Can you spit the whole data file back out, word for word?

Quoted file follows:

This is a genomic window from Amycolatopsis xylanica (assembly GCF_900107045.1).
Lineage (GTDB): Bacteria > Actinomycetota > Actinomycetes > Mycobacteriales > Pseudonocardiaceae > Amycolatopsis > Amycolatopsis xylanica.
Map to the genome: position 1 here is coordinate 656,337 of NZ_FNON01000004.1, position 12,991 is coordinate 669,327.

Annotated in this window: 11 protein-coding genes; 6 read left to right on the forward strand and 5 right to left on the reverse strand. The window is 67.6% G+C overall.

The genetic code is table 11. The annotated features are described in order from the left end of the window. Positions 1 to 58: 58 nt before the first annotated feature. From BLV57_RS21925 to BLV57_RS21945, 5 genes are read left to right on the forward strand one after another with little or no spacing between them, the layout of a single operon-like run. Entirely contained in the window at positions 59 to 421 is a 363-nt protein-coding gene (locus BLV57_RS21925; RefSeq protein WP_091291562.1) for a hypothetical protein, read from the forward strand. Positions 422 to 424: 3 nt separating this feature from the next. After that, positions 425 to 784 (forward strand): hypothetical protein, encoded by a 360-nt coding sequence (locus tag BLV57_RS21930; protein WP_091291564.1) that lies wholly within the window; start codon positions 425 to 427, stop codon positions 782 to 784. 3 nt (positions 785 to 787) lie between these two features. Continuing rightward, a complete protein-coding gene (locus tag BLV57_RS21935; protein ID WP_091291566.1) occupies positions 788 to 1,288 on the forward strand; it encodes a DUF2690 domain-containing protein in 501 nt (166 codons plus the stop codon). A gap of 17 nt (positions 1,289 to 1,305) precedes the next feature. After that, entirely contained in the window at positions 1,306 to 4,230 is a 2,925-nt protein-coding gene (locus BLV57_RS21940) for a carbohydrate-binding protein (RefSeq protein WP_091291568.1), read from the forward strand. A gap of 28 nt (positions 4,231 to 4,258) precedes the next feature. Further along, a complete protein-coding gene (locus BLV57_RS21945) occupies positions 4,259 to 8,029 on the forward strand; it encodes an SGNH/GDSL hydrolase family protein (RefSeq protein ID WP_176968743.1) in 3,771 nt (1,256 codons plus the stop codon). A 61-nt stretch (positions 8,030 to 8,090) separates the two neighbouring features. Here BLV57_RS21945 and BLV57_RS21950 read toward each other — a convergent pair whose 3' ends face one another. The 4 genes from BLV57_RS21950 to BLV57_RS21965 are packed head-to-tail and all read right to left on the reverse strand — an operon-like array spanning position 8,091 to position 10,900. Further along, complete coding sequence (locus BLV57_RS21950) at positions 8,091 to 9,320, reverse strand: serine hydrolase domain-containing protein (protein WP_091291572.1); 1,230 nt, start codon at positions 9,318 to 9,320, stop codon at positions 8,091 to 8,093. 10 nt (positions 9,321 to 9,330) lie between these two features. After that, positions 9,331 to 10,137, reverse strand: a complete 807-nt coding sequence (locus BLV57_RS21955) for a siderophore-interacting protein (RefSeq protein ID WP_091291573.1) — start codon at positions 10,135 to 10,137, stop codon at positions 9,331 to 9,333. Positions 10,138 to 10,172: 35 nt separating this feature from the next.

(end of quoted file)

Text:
This is a genomic window from Amycolatopsis xylanica (assembly GCF_900107045.1).
Lineage (GTDB): Bacteria > Actinomycetota > Actinomycetes > Mycobacteriales > Pseudonocardiaceae > Amycolatopsis > Amycolatopsis xylanica.
Map to the genome: position 1 here is coordinate 656,337 of NZ_FNON01000004.1, position 12,991 is coordinate 669,327.

Annotated in this window: 11 protein-coding genes; 6 read left to right on the forward strand and 5 right to left on the reverse strand. The window is 67.6% G+C overall.

The genetic code is table 11. The annotated features are described in order from the left end of the window. Positions 1 to 58: 58 nt before the first annotated feature. From BLV57_RS21925 to BLV57_RS21945, 5 genes are read left to right on the forward strand one after another with little or no spacing between them, the layout of a single operon-like run. Entirely contained in the window at positions 59 to 421 is a 363-nt protein-coding gene (locus BLV57_RS21925; RefSeq protein WP_091291562.1) for a hypothetical protein, read from the forward strand. Positions 422 to 424: 3 nt separating this feature from the next. After that, positions 425 to 784 (forward strand): hypothetical protein, encoded by a 360-nt coding sequence (locus tag BLV57_RS21930; protein WP_091291564.1) that lies wholly within the window; start codon positions 425 to 427, stop codon positions 782 to 784. 3 nt (positions 785 to 787) lie between these two features. Continuing rightward, a complete protein-coding gene (locus tag BLV57_RS21935; protein ID WP_091291566.1) occupies positions 788 to 1,288 on the forward strand; it encodes a DUF2690 domain-containing protein in 501 nt (166 codons plus the stop codon). A gap of 17 nt (positions 1,289 to 1,305) precedes the next feature. After that, entirely contained in the window at positions 1,306 to 4,230 is a 2,925-nt protein-coding gene (locus BLV57_RS21940) for a carbohydrate-binding protein (RefSeq protein WP_091291568.1), read from the forward strand. A gap of 28 nt (positions 4,231 to 4,258) precedes the next feature. Further along, a complete protein-coding gene (locus BLV57_RS21945) occupies positions 4,259 to 8,029 on the forward strand; it encodes an SGNH/GDSL hydrolase family protein (RefSeq protein ID WP_176968743.1) in 3,771 nt (1,256 codons plus the stop codon). A 61-nt stretch (positions 8,030 to 8,090) separates the two neighbouring features. Here BLV57_RS21945 and BLV57_RS21950 read toward each other — a convergent pair whose 3' ends face one another. The 4 genes from BLV57_RS21950 to BLV57_RS21965 are packed head-to-tail and all read right to left on the reverse strand — an operon-like array spanning position 8,091 to position 10,900. Further along, complete coding sequence (locus BLV57_RS21950) at positions 8,091 to 9,320, reverse strand: serine hydrolase domain-containing protein (protein WP_091291572.1); 1,230 nt, start codon at positions 9,318 to 9,320, stop codon at positions 8,091 to 8,093. 10 nt (positions 9,321 to 9,330) lie between these two features. After that, positions 9,331 to 10,137, reverse strand: a complete 807-nt coding sequence (locus BLV57_RS21955) for a siderophore-interacting protein (RefSeq protein ID WP_091291573.1) — start codon at positions 10,135 to 10,137, stop codon at positions 9,331 to 9,333. Positions 10,138 to 10,172: 35 nt separating this feature from the next.